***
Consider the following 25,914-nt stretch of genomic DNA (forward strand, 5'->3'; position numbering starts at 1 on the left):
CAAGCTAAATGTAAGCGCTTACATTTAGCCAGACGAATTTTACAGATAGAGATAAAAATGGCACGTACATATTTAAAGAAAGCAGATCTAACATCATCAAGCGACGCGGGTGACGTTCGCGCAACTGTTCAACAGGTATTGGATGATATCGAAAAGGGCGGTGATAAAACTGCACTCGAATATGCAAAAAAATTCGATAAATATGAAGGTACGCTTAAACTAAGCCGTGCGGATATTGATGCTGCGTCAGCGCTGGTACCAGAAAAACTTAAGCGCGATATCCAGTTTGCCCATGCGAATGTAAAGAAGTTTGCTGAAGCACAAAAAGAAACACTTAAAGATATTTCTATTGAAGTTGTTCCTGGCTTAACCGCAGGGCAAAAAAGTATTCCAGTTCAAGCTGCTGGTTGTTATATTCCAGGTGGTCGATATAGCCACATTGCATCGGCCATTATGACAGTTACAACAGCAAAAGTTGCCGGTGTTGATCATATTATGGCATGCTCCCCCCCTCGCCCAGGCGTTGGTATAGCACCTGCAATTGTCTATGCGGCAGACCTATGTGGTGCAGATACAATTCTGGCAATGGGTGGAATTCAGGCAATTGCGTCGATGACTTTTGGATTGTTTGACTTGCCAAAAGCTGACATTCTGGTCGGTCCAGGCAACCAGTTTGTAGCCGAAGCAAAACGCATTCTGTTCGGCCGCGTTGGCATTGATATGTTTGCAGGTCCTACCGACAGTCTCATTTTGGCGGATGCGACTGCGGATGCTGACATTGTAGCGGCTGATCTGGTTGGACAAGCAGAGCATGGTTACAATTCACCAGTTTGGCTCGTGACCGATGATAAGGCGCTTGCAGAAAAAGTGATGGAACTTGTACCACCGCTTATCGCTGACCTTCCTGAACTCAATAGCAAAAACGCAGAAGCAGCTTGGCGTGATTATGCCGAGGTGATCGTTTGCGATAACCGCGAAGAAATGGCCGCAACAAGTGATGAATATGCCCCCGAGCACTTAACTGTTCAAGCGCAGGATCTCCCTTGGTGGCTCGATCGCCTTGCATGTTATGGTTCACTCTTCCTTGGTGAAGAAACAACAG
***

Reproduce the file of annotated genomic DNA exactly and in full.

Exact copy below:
Consider the following 25,914-nt stretch of genomic DNA (forward strand, 5'->3'; position numbering starts at 1 on the left):
CAAGCTAAATGTAAGCGCTTACATTTAGCCAGACGAATTTTACAGATAGAGATAAAAATGGCACGTACATATTTAAAGAAAGCAGATCTAACATCATCAAGCGACGCGGGTGACGTTCGCGCAACTGTTCAACAGGTATTGGATGATATCGAAAAGGGCGGTGATAAAACTGCACTCGAATATGCAAAAAAATTCGATAAATATGAAGGTACGCTTAAACTAAGCCGTGCGGATATTGATGCTGCGTCAGCGCTGGTACCAGAAAAACTTAAGCGCGATATCCAGTTTGCCCATGCGAATGTAAAGAAGTTTGCTGAAGCACAAAAAGAAACACTTAAAGATATTTCTATTGAAGTTGTTCCTGGCTTAACCGCAGGGCAAAAAAGTATTCCAGTTCAAGCTGCTGGTTGTTATATTCCAGGTGGTCGATATAGCCACATTGCATCGGCCATTATGACAGTTACAACAGCAAAAGTTGCCGGTGTTGATCATATTATGGCATGCTCCCCCCCTCGCCCAGGCGTTGGTATAGCACCTGCAATTGTCTATGCGGCAGACCTATGTGGTGCAGATACAATTCTGGCAATGGGTGGAATTCAGGCAATTGCGTCGATGACTTTTGGATTGTTTGACTTGCCAAAAGCTGACATTCTGGTCGGTCCAGGCAACCAGTTTGTAGCCGAAGCAAAACGCATTCTGTTCGGCCGCGTTGGCATTGATATGTTTGCAGGTCCTACCGACAGTCTCATTTTGGCGGATGCGACTGCGGATGCTGACATTGTAGCGGCTGATCTGGTTGGACAAGCAGAGCATGGTTACAATTCACCAGTTTGGCTCGTGACCGATGATAAGGCGCTTGCAGAAAAAGTGATGGAACTTGTACCACCGCTTATCGCTGACCTTCCTGAACTCAATAGCAAAAACGCAGAAGCAGCTTGGCGTGATTATGCCGAGGTGATCGTTTGCGATAACCGCGAAGAAATGGCCGCAACAAGTGATGAATATGCCCCCGAGCACTTAACTGTTCAAGCGCAGGATCTCCCTTGGTGGCTCGATCGCCTTGCATGTTATGGTTCACTCTTCCTTGGTGAAGAAACAACAG